The Fisher King
A Film by Terry Gilliam
Terry Gilliam, Monty Python alumnus extrordinaire, and the force behind such unique films as Brazil and The Adventures of Baron Munchausen, has created a new film of remarkable interest.
In The Fisher King, he bridges the gap between the fantastic, mythological themes of his earlier work and a level of realistic storytelling he has not attempted before. The resulting film weaves the elements of inner life and outer life together in a way that amplifies both and provides a potentially transforming experience for the audience. Like such classic films as Fellini's Eight and a Half, Kurosawa's Roshamon, and Bergman's Wild Strawberries, this film takes the audience out of ordinary reality, and uses the unique power of film to blend the "real" and the "imaginary," in order to alter the viewers' perceptions of their own world.
In his earlier films, Gilliam used fantasy elements and elaborate special effects to create a fantastic world that was clearly allegorical, to illustrate and satirize accepted ideas and cultural attitudes, as he did with the Monty Python troupe. In his non-Python films he was far more savage and shocking in his condemnation of the venal complacency he sees at the center of the culturally accepted way of life. The blackness of his humor was too much for many moviegoers, who responded by simply blocking out the whole experience.
The Fisher King, by contrast, although still very strong stuff, follows a clear enough narrative path and is compassionate and kind enough toward its central characters to enlist the empathy of the audience. The story revolves around the struggle of the two central characters, played by Jeff Bridges and Robin Williams, against a tragic level of meaninglessness and despair that threatens each of their lives. The parallels between their situations, although Bridges plays a successful "radio personality", and Williams a demented street person, underline the essential unity of basic human questions and problems that refers back to the mythological theme of the movie: finding awareness through vulnerability and pain, and healing through compassion.
With all the depth of the subject matter, Gilliam manages to use Williams' comic talents as well as his own to lighten and enliven the film, by providing some brilliantly humorous moments. Bridges' and Williams' rescue of a "fair maiden," leads them to a wonderfully spaced-out female impersonator who has half-buried himself on the Central Park bridal path and begs to be "trampled by a debutante". Williams schizophrenic, frantic monologues, for once fully in keeping with his character, range wildly and delightfully, creating a wonderful counterpoint of the seemingly normal and the outrageously incongruous. A running gag about the song How About You?, that contrasts the sweetly sentimental lyrics with a mental patient's eye view of New York, is funny in a compassionate and cutting way at the same time.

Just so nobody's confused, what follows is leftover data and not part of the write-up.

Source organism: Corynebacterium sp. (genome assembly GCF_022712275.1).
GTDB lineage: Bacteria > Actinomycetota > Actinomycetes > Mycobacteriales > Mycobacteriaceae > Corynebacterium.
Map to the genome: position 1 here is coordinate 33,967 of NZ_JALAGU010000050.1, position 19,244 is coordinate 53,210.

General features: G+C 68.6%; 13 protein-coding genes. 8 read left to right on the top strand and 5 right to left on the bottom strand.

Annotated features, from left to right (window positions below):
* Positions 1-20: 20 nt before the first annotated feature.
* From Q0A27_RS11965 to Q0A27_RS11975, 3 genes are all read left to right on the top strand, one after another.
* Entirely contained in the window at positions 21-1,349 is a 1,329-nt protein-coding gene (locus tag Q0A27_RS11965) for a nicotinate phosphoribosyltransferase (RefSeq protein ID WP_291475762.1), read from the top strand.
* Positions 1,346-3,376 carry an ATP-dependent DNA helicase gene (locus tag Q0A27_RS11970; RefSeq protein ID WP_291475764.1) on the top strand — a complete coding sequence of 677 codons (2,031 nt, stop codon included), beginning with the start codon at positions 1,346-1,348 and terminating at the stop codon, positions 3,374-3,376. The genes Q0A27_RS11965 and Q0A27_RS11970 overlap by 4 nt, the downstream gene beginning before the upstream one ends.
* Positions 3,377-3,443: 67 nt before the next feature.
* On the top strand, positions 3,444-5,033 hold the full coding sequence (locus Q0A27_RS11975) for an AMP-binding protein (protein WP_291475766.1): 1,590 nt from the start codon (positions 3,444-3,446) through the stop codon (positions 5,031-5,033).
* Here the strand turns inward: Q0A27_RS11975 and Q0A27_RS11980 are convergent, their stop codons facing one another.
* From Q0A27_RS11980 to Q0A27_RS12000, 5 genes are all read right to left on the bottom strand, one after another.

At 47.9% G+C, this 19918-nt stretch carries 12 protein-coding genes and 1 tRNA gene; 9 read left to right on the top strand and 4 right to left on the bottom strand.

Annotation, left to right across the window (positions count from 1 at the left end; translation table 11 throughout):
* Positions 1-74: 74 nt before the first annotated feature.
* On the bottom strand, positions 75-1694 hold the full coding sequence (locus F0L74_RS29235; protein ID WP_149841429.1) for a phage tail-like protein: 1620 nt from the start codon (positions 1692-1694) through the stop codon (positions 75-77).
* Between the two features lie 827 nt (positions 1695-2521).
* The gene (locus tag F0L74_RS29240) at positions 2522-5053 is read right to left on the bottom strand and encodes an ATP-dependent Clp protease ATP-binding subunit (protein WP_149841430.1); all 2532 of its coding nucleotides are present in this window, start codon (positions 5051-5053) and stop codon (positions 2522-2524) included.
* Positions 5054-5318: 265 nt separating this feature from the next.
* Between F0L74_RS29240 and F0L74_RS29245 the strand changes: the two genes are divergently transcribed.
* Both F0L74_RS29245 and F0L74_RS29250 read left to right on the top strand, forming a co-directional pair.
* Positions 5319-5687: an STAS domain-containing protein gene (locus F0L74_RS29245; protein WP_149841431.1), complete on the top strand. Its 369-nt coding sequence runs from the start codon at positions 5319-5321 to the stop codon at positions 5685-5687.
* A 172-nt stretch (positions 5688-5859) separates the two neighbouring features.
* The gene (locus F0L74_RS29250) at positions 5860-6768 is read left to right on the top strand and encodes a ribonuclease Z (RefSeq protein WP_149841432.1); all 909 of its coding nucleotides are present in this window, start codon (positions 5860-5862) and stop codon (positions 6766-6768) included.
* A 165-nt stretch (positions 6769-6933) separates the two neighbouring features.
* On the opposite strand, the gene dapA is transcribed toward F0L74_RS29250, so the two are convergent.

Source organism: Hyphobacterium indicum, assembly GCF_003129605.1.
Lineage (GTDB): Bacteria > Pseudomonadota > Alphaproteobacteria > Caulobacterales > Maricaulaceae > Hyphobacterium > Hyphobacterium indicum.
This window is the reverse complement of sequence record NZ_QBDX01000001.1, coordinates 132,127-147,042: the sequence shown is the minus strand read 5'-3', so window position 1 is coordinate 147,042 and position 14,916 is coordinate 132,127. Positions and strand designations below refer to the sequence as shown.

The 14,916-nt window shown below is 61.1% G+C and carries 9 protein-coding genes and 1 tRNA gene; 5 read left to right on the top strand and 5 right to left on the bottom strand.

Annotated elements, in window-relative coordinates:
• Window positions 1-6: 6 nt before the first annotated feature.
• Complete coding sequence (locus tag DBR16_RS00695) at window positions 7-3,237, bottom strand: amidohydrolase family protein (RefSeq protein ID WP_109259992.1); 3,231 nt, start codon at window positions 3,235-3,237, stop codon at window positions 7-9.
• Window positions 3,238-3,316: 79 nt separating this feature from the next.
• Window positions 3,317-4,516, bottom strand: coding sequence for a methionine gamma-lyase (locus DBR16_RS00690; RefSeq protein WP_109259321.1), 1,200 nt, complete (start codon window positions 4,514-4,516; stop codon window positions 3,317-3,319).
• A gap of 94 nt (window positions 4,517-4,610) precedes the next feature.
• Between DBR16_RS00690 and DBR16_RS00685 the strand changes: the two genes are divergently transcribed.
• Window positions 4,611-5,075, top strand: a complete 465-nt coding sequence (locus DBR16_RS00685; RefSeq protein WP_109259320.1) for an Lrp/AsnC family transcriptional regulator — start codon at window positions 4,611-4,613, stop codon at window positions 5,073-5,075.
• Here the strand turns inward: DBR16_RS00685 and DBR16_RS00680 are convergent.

Like the classic French anti-war film The King of Hearts, The Fisher Kinguses the juxtaposition of the so-called normal world with the world of mental patients to pose certain questions about the boundaries we set on our lives, and the amount of empathy, understanding, and common sense we have to shut out of our lives in order to stay "sane". Gilliam effectively penetrates the armor that protects ordinary life, not in order to destroy, but to suggest a way to liberate ourselves from a construct that does far more to harm and constrict us that to protect us.
In this wonderfully successful effort, he is aided by a skillful technical crew who create a world as sordid and believable as it needs to be to make the story work, and who can blend the film's few special effects with striking and dramatic camera work that never seems intrusive, but underscores and enhances the impact of the action. Much of the film seems to have been shot from knee height, giving all the characters a mythological quality of being larger than life. We are given almost a child's eye view of much of the action.
There is some painfully graphic violence in this film. As difficult as it is, it is completely appropriate and necessary to full identification with the events that shape the characters. It is presented in all its horror and tragedy. The four stars, Bridges, Williams, and Amanda Plummer and Mercedes Ruehl as women living out the same problems from a different perspective, are a wonderful ensemble. Williams particularly is restrained and disciplined, offering an effectively understated performance. Bridges gives an honest, forthright interpretation of his character, showing his complexity and contradictions by subtle and modulated expression, creating a real, understandable human being.
Ruehl is wonderful as his tough, sexy, realist girlfriend, whose receptive power offers him a lifeline. Plummer, as the mousey neurotic who transforms and is transformed by the connection she forges with Williams, gives a wonderfully clear and sympathetic evocation of a character who could easily have become a caricature. The audience cares about the story because the actors create characters they can care about and understand.
The Fisher King is a movie that works powerfully to tell a story of mythological proportion. It illuminates basic human fears and tragedies with horror and humor, and offers the possibility of redemption, not through some saccharine Hollywood cliche, but through a process of honest, sometimes painful, communication. It is a movie that offers to change the way we look at our lives.
That's my take on it. What's yours?